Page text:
When you use a Chrome OS computer, most of your data and your settings is saved online, so it doesn’t really matter which Chrome OS computer you’re using. Just sign in with your Google account and you can find your bookmarks, your applications and maybe even your documents.
Chrome OS computers are actually designed for sharing and there’s even a guest mode based on Chrome’s incognito mode. “When you use web apps on your Chrome notebook, all your documents are stored safely in the cloud. But certain kinds of files, like downloads, cookies, and browser cache files, may still be present on your computer. Your Chrome notebook encrypts all this data using tamper-resistant hardware, making it very difficult for anyone to access those files. With Guest Mode, you can let friends use your Chrome notebook without signing in. They can use the web freely, but they won’t be able to access your email or other data. And once they sign off, all their browsing data is permanently erased from your computer,” explains Google.
Glen Murphy, who is a Chrome user interface designer, tried to show what happens when an inexpensive Chrome OS notebook is damaged. Your data is still available because it’s stored online and you can resume your work using another computer.
One of the reason why mobile app stores are successful is that applications are more discoverable. Users know where to find applications, there’s a consistent interface for ratings and reviews, an easy way to buy applications and to compare them.
For web applications there’s no web store and it’s not always easy to find a good web app. Since Google Chrome OS is an operating system designed for running web apps, it’s really important for Google to provide a list of high-quality web applications. Users may need an online photo editor, a music player, a chess game, a Math software or an online IDE.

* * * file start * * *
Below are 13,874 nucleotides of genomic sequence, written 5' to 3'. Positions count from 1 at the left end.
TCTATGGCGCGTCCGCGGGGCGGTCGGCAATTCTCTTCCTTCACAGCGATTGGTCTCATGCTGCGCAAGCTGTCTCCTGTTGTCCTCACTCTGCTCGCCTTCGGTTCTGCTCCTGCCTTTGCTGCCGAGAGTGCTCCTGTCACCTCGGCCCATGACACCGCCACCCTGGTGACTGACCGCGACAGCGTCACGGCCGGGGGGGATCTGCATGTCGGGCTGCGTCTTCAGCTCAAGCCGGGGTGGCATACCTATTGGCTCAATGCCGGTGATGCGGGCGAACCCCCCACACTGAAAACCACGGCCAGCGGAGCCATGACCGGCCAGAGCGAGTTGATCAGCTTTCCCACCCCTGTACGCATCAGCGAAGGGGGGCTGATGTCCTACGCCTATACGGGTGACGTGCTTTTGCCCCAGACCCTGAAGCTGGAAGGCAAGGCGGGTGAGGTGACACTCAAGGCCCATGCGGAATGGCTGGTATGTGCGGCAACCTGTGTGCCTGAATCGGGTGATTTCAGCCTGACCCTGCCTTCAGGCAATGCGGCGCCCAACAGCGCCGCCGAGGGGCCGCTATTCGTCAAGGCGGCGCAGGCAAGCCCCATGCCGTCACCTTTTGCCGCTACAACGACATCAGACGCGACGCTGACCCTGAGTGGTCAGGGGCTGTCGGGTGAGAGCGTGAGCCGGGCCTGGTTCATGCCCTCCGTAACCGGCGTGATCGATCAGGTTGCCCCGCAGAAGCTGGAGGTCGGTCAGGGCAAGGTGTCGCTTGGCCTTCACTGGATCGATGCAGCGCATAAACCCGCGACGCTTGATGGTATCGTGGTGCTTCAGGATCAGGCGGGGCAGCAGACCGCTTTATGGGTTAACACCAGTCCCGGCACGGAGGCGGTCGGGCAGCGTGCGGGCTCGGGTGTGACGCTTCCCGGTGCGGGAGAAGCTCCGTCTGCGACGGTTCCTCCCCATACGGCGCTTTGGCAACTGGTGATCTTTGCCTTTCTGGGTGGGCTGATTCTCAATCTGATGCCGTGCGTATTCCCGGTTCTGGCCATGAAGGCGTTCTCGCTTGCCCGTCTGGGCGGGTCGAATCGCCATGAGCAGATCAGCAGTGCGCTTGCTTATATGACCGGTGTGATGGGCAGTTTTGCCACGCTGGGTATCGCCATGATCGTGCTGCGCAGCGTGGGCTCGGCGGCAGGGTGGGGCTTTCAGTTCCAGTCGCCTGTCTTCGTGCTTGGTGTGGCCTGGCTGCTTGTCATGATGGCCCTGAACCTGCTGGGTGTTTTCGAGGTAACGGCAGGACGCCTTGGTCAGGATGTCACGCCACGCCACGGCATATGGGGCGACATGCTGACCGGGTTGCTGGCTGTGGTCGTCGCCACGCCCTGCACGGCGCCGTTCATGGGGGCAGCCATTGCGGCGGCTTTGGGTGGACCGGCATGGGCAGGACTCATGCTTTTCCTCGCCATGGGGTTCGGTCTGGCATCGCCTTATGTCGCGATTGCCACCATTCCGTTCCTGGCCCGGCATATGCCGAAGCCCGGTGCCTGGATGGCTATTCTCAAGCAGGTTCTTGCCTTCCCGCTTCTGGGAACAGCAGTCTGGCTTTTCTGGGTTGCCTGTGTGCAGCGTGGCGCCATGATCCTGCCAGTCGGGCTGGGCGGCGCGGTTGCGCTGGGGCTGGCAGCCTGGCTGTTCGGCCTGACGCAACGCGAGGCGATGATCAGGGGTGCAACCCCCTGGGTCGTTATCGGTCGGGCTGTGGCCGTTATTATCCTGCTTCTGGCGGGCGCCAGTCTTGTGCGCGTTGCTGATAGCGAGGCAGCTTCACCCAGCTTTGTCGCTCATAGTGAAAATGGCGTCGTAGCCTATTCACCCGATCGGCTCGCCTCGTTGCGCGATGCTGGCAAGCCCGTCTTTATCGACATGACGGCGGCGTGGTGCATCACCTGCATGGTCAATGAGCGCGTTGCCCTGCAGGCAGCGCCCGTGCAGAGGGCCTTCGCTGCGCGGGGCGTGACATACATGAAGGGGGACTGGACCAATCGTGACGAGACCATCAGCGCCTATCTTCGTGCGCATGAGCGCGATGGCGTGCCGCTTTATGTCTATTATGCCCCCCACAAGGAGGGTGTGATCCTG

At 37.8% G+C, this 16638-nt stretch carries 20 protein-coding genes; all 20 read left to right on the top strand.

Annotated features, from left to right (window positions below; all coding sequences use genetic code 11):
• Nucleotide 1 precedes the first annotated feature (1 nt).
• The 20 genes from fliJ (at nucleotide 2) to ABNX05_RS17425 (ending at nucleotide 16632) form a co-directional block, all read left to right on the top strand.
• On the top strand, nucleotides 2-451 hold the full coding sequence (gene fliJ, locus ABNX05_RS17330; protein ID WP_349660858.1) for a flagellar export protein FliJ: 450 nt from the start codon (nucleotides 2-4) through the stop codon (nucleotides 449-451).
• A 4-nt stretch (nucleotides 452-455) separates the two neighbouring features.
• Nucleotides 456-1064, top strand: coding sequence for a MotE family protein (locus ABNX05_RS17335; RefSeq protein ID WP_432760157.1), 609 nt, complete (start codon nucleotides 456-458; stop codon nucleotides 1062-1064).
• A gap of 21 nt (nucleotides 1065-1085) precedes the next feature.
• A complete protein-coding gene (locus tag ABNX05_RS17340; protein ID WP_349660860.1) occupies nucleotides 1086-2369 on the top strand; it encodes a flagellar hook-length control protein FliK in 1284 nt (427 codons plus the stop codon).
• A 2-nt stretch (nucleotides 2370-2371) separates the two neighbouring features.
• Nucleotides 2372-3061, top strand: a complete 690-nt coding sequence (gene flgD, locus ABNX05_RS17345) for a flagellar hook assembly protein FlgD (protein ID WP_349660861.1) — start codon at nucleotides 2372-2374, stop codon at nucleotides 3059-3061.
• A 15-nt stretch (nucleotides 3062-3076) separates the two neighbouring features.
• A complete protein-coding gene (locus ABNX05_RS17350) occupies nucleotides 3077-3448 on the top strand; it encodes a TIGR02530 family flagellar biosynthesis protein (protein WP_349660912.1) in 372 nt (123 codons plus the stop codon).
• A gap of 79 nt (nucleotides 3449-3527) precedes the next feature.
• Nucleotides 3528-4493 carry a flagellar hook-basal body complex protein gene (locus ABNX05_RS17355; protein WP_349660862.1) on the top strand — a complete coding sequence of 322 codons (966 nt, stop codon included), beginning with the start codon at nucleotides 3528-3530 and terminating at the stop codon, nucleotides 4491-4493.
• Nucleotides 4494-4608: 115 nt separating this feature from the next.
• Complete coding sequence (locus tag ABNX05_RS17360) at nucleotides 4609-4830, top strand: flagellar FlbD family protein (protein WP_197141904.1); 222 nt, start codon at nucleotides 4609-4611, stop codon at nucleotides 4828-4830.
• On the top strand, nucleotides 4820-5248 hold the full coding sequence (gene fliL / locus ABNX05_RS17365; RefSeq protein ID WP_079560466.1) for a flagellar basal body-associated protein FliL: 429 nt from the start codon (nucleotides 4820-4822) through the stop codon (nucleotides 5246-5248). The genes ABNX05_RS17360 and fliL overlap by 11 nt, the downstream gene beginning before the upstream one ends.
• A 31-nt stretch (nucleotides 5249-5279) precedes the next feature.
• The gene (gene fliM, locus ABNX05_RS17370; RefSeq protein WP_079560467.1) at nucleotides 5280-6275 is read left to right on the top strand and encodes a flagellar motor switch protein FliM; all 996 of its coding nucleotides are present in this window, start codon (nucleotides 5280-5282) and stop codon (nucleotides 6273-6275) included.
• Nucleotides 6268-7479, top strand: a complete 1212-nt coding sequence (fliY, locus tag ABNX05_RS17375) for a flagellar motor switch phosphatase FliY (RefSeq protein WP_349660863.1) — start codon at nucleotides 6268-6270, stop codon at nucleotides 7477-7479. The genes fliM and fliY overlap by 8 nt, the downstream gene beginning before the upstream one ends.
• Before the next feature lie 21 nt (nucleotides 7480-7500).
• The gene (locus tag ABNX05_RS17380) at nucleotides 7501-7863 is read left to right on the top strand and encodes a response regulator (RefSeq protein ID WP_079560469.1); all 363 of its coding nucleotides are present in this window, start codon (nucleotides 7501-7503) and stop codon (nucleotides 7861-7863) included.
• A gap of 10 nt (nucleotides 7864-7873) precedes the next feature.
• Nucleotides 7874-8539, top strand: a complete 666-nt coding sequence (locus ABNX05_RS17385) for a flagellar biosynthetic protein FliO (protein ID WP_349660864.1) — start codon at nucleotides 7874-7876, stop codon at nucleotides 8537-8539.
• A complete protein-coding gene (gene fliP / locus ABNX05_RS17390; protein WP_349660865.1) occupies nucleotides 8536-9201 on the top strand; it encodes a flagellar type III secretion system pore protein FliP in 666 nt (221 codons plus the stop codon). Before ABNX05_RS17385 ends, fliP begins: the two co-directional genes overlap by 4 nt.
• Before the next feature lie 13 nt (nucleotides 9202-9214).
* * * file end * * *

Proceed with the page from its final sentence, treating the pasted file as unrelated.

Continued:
Chrome Web Store will be launched later this year and intends to be “an open marketplace for web apps”. Users will be to “install” applications by adding a shortcut to the new tab page. When you “install” an application, it can integrate with the browser by using advanced features that require permission: local storage, user’s location, notifications.
“An installed web app could be separated visually from other tabs, could integrate better with the OS, and could be granted increased permissions. This special handling of web apps is exactly what we’re working on in Google Chrome. Installing a web app in Google Chrome is easy and quick, with no restart required. At its simplest, installing a web app is like creating a super-bookmark to it. Once installed, a web app gets a big icon in Google Chrome’s app launcher area, as well as some integration with the host OS,” explains Google.
Even if the web applications from the Chrome Store will work in other browsers, Chrome will include some features that make it easier to use the applications. It will be interesting to see how many paid apps from the Chrome Web Store will be successful.
Update: You can already install applications in the latest Chromium builds. This post explains how to add the “enable-apps” flag and shows an example of application.
Google posted more images that show the user interface of Google Chrome OS. The interface is still under development, so it may change until the first stable version is released, later this year.
Chrome OS uses an interesting visualization for tab overview. “The overview is available via either gesture and hotkey. It provides a visual way of switching between windows and tabs. Windows are exploded into the tabs they contain, and all tabs/windows are visible in a single 2.5d space. This model is largely based on Peter Jin Hong & Elin Pedersen’s G.L.I.D.E. Tab Navigation. We present tabs in a venetian blind arrangement, ensuring visibility of the top left of every page, and using perspective to compress the most useful portions of the page into the available strips. Favicons are presented as an alternative visual aid.”